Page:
BYOD tips: Keep it simple, be nimble
June 25, 2014 in Medical Technology
Crafting a BYOD policy for your hospital or health system? Start simply, include users in your planning committee, and expect problems.
That’s the advice of IT security experts who have been through the process: Michael Boyd, chief information security officer for Providence Health Services, a Seattle-based system with 32 hospital and more than 550 other sites; and Clark Kegley, assistant vice president of information services for the Scripps Health, a San Diego-based four-hospital system.
Speaking at the HIMSS Media Privacy and Security Forum last week in San Diego, Boyd said hospital executives charged with crafting a policy for mobile devices need to approach this not as a security concern, but as a new means of bringing technology into the workplace. In other words, work with the clinicians who are using their own devices, instead of against them.
“It’s a behavioral thing,” he pointed out. “It’s all about people.”
[See also: 5 ways to succeed at BYOD.]
More than 60 percent of all industries worldwide embrace BYOD, said Mac McMillan, CEO of the information security company CynergisTek and chairman of the HIMSS Privacy and Security Task Force. In healthcare, he said, that number stands at around 85 percent, with 92 percent of that number saying personal mobile devices are in use multiple times every day.
McMillan offered some sobering numbers as well: 41 percent of users in the healthcare space don’t use a password to access their device, 52 percent access unsecured networks, and 52 percent say their devices are Bluetooth-enabled and on all the time.
“Basically they are a walking accident looking for a place to happen,” he said.
That’s why it’s important, McMillan said, to get clinicians to buy into a BYOD policy that sets ground rules and penalties. He offered a five-point plan:
- Start with a strategy – accept all devices or certain ones?
- Establish an appropriate use agreement – no jailbreaking, no turning off security apps installed by the hospital or preventing remote management in case of an emergency. Make sure the users know what they can and can’t do.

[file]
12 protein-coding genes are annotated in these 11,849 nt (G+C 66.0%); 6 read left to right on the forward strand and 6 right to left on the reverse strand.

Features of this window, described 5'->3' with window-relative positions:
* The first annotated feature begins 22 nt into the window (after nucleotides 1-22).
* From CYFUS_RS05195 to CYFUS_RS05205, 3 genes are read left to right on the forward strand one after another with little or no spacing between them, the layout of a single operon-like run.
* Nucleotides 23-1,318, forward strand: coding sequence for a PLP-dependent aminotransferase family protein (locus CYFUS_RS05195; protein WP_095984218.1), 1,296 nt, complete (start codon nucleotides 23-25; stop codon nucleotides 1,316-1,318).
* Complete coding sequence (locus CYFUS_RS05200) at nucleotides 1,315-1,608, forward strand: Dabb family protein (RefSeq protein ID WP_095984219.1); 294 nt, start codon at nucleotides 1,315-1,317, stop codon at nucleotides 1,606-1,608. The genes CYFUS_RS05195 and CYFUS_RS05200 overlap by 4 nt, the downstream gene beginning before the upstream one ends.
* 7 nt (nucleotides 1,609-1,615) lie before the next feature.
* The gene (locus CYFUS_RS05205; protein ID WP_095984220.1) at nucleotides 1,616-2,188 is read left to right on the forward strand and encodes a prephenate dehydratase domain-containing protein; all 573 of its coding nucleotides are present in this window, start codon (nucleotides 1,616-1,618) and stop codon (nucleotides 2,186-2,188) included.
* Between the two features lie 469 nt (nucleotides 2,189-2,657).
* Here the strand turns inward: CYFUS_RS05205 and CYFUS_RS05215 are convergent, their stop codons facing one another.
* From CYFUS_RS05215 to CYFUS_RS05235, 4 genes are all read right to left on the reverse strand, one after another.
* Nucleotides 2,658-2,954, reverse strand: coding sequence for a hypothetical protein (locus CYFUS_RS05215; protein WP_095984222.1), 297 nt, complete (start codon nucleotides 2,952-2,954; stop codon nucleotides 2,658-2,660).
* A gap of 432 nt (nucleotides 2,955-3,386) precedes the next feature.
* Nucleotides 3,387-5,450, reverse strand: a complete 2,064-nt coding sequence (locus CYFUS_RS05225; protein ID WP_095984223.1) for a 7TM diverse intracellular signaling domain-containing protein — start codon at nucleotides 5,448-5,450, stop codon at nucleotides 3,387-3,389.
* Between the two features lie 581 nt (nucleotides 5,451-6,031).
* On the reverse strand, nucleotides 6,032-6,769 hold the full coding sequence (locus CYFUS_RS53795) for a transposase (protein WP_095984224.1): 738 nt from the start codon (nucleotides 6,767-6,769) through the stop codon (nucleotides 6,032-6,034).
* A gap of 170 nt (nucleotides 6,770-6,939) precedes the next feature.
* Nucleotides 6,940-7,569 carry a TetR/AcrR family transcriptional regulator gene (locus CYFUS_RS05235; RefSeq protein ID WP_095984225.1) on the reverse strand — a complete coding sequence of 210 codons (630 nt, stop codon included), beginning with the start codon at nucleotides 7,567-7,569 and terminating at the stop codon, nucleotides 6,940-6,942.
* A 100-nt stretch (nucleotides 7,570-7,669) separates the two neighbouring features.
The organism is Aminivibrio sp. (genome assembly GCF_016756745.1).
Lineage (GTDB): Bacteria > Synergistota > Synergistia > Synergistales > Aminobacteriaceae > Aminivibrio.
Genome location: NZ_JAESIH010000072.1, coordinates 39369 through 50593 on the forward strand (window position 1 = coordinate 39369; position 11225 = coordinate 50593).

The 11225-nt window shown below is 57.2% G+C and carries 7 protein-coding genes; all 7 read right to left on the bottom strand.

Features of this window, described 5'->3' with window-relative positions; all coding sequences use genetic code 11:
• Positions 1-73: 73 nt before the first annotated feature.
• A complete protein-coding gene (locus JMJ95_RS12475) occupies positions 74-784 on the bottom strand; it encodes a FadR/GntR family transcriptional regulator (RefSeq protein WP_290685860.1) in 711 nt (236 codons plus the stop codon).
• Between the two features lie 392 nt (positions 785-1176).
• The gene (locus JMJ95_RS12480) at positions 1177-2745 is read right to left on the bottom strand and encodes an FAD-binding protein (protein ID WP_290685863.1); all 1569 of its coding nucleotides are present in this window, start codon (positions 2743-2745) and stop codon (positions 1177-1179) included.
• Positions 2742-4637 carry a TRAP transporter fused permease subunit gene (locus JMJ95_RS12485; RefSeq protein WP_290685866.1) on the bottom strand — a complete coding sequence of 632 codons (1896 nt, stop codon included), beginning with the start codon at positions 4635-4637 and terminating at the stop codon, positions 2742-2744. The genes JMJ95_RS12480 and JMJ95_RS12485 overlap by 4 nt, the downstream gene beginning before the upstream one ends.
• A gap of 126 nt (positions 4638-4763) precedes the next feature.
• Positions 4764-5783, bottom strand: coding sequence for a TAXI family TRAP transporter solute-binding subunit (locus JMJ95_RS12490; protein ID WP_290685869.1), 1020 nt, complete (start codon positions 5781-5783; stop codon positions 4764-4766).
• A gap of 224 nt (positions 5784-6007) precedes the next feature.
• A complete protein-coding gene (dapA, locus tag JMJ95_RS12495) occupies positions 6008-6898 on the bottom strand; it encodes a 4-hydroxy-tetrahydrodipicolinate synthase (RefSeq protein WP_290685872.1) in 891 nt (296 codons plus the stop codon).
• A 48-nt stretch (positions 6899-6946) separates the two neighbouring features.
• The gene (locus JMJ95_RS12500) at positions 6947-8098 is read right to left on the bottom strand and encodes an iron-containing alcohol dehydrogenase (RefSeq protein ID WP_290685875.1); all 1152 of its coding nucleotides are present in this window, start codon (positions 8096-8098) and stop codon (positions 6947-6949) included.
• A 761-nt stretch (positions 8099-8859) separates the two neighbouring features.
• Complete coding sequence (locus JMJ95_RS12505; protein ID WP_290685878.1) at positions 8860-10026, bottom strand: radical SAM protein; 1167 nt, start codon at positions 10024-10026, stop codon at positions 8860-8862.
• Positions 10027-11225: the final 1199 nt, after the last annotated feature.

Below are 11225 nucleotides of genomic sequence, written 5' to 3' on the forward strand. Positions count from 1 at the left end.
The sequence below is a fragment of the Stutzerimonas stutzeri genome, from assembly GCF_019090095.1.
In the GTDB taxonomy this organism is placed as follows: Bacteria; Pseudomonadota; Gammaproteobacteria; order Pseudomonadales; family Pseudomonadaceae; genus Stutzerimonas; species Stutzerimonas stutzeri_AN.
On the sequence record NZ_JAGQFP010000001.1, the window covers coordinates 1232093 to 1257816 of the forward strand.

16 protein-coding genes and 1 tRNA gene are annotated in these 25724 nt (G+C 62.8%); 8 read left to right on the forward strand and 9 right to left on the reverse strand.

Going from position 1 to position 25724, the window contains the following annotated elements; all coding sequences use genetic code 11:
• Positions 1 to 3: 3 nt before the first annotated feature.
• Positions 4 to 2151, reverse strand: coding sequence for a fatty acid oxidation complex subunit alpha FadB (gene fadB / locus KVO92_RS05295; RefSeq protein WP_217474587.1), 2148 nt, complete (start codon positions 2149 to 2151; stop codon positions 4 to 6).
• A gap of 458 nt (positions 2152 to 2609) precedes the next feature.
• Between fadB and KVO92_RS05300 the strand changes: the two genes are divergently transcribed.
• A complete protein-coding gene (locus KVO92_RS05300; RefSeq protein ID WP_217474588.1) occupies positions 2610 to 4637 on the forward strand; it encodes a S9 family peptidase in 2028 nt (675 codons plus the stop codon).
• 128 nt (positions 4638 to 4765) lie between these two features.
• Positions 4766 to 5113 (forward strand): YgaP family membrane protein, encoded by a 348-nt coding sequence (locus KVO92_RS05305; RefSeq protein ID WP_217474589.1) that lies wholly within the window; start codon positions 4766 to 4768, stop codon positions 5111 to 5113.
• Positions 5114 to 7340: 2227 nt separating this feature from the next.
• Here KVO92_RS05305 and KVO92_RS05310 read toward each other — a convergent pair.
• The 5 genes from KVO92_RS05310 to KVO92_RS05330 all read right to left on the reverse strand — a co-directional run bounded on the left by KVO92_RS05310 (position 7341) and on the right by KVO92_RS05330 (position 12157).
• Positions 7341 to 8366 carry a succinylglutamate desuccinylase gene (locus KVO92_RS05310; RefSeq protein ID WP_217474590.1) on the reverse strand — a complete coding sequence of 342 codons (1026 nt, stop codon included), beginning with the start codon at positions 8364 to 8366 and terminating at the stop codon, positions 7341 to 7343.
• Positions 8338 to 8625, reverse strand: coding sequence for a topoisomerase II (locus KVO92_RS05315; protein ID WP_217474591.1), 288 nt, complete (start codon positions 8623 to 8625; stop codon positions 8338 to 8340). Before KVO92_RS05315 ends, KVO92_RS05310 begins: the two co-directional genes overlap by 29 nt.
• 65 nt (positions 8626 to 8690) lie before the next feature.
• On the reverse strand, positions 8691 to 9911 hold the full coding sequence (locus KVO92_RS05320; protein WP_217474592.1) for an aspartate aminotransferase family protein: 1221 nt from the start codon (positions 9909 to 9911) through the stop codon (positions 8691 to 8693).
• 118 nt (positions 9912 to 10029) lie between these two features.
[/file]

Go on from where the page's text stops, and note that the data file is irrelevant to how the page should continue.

- Containerization – develop a platform that separates the corporate apps from the personal ones, so that users can continue to store personal data on their devices and not interfere with their work responsibilities.
- Monitoring – make sure the users know that the health system has the right to protect its interests on the personal device. That may mean remote-wiping the device of corporate information if it’s lost or stolen, or monitoring certain functions while in use.
- Expect that this isn’t a foolproof policy – be flexible, expect mistakes, and be prepared to fix them.
Boyd pointed out that he’s already learned that lesson.
“Four years ago nobody was thinking that doctors were going to show up in the operating room wearing video cameras as eyeglasses,” he said, but Google Glass has emerged in the hospital four times.
Kegley advised those starting out to start small, with something that can be managed. At Scripps, this began with 4,000 Scripps-issued Blackberries, and a committee of clinician champions and hospital executives who worked together to lay the groundwork for expansion.
‘The biggest challenge by far is that we were overthinking at first,” he said. “Just secure what you must secure.
[See also: ‘Ethical hacker’ calls BYOD a nightmare.]
McMillan pointed out that most clinicians want to use their devices to access information or perform a clinical task in real-time, and aren’t really concerned where the sensitive data goes after that task has been completed. That makes it easier to develop a platform that enables data to go through the device but doesn’t reside on it, where it’s more apt to be lost, stolen or misused.
As for the future. All three pointed out that BYOD may soon give way to BYOT – “Bring Your Own Thing’ – as wearable sensors make their way into the market.
And McMillan offered one last bit of advice. Those device chargers in airports? Don’t use them. They can very easily tap in and suck data out of the device.
By the looks of the faces in the audience, that wasn’t a well-known warning.